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"Large, complex and noisy data sets"

Posted: May 17th, 2012, 12:00 pm
by Hills1234
Hi guys,I often see on job specs that they are looking for candidates who have worked with "large, complex and noisy data sets", How large? What are typical dimensions? What fields are within the data set? Bid/Ask Price, Volumne obviously...what else? And what do they mean by complex and noisy? Are they just referring to irregularly spaced time series data, missing values, outliers?...what else?Thanks a lot

"Large, complex and noisy data sets"

Posted: May 17th, 2012, 1:07 pm
by EscapeArtist999
QuoteOriginally posted by: Hills1234Hi guys,I often see on job specs that they are looking for candidates who have worked with "large, complex and noisy data sets", How large? What are typical dimensions? What fields are within the data set? Bid/Ask Price, Volumne obviously...what else? And what do they mean by complex and noisy? Are they just referring to irregularly spaced time series data, missing values, outliers?...what else?Thanks a lotHave you heard of the word googleplex? Or perhaps been out to a major city's junkyard?Honestly this is one of those sittuations where if you have to ask the price you probably can't afford it.

"Large, complex and noisy data sets"

Posted: May 17th, 2012, 7:33 pm
by Anomanderis
QuoteOriginally posted by: EscapeArtist999QuoteOriginally posted by: Hills1234Hi guys,I often see on job specs that they are looking for candidates who have worked with "large, complex and noisy data sets", How large? What are typical dimensions? What fields are within the data set? Bid/Ask Price, Volumne obviously...what else? And what do they mean by complex and noisy? Are they just referring to irregularly spaced time series data, missing values, outliers?...what else?Thanks a lotHave you heard of the word googleplex? Or perhaps been out to a major city's junkyard?Honestly this is one of those sittuations where if you have to ask the price you probably can't afford it.C'mon, help. Or don't help. No need to gloat about it.Here -> check this out. And always remember - google is your friend. large data

"Large, complex and noisy data sets"

Posted: May 17th, 2012, 7:43 pm
by capafan2
Also search for "Big Data Analytics". You will find a lot of firms do that. The software and hardware is commodity. You can practice using Apache Hadoop and Amazon AWS cloud.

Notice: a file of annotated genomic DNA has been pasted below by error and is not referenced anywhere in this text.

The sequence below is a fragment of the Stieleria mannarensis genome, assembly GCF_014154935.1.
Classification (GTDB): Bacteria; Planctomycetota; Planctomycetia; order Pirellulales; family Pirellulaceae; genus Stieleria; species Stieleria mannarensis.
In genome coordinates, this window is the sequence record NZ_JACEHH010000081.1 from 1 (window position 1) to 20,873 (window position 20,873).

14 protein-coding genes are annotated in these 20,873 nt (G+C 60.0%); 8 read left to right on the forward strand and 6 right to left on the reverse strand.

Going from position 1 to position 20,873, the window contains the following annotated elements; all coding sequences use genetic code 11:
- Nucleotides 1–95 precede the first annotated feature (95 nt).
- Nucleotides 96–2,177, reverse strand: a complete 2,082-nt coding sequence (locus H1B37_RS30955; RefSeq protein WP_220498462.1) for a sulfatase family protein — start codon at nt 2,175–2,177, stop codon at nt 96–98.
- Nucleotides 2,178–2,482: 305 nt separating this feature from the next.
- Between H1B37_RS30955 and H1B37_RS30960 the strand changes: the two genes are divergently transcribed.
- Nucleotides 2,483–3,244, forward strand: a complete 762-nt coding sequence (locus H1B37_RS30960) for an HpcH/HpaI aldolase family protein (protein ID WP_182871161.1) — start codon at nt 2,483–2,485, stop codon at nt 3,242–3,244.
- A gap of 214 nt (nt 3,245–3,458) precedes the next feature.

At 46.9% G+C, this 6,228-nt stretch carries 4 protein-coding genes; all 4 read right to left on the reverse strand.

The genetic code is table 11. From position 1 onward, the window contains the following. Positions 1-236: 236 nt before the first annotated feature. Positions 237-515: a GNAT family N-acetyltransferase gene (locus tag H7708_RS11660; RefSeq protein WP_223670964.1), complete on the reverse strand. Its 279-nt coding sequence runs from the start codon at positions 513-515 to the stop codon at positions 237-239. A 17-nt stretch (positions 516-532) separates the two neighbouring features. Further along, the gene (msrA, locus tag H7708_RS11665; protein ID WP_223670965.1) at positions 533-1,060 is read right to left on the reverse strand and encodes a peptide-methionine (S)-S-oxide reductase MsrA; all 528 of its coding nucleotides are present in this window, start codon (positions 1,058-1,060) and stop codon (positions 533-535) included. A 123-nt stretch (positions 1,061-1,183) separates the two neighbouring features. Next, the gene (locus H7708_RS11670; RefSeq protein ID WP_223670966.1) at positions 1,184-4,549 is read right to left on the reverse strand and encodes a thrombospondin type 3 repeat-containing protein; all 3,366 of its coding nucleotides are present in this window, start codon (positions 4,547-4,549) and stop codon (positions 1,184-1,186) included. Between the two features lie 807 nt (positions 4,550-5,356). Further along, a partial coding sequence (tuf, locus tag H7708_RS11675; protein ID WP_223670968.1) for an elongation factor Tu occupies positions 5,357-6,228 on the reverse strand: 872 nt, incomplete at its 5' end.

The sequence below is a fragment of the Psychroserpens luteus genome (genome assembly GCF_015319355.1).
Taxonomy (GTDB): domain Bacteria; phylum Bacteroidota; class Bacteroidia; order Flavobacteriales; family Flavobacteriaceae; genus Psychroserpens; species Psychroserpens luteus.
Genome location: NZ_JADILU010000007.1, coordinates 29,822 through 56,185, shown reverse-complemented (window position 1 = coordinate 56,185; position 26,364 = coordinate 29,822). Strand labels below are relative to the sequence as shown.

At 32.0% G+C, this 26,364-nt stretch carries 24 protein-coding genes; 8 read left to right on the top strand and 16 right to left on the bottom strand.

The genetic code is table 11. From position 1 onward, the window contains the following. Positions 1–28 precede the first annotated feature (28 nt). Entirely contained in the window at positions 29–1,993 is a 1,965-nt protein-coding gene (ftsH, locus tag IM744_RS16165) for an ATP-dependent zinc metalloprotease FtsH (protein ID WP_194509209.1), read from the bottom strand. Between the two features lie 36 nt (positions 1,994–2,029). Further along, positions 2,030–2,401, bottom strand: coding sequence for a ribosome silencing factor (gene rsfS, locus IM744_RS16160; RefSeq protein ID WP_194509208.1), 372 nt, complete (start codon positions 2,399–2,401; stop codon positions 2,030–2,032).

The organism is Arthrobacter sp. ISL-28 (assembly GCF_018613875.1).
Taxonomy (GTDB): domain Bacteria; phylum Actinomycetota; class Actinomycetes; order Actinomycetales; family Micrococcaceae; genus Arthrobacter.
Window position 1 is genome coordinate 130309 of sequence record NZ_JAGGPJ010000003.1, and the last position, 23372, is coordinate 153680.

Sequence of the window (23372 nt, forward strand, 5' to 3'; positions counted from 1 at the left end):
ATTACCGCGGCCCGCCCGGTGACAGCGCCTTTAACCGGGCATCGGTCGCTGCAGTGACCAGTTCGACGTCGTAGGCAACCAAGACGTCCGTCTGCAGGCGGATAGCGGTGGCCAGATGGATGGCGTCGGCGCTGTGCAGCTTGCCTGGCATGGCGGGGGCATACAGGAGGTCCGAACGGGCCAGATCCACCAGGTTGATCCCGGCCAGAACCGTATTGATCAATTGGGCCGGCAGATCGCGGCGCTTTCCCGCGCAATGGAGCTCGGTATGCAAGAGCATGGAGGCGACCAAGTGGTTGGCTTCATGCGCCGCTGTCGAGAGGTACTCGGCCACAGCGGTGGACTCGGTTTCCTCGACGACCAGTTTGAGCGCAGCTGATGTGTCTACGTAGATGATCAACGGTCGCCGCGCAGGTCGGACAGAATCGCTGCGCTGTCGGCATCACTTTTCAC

"Large, complex and noisy data sets"

Posted: May 18th, 2012, 8:39 am
by EscapeArtist999
The OP isn't asking about how to get experience analysing large data sets - I suspect he is thinking of applying for quant dev or quant at a HF shop or has been rejected and wants to understand what these guys at highly secretive organisations do.I do not work with high freq data - and I would say to really know what the people mean you will actually have to go in the real world and network, not post the questions on wilmott.com

"Large, complex and noisy data sets"

Posted: May 19th, 2012, 7:33 am
by DominicConnor
As a rough starting guide:large = the tools you currently use won't work on data that bigcomplex = the data is not in consistent forms, for instance bond prices in both yields and prices, stock splits, redemptions. Also price data can sometimes arrive in the wrong order. As a trivial example, two stocks may correlate to a useful degree, but around dividend payments or their announcement the correlation may temporarily fade away. Some stocks pay dividends in other currencies so there's another source of complexity.noisy=not just random but actively malicious, the data has been changed with the explicit goal of screwing with you. OK, that's not what happened, but as well as signals being lost in thermal/gaussian noise some of the values were entered incorrectly and/or the exchange meddled with them. It may be that the feed you get shows what it claims are prices, but some of them are various forms of pinging by others trying to find levels and don't represent actual quotes.Also there are issues about "when", timestamps are not always reliable or precise enough and if they are in two places that relativity course you took suddenly starts to have value.

"Large, complex and noisy data sets"

Posted: May 19th, 2012, 5:08 pm
by tu160
several links to start:https://www.nyxdata.com/nysedata/defaul ... .pdfgoogle about FIX, TAQ, HDF5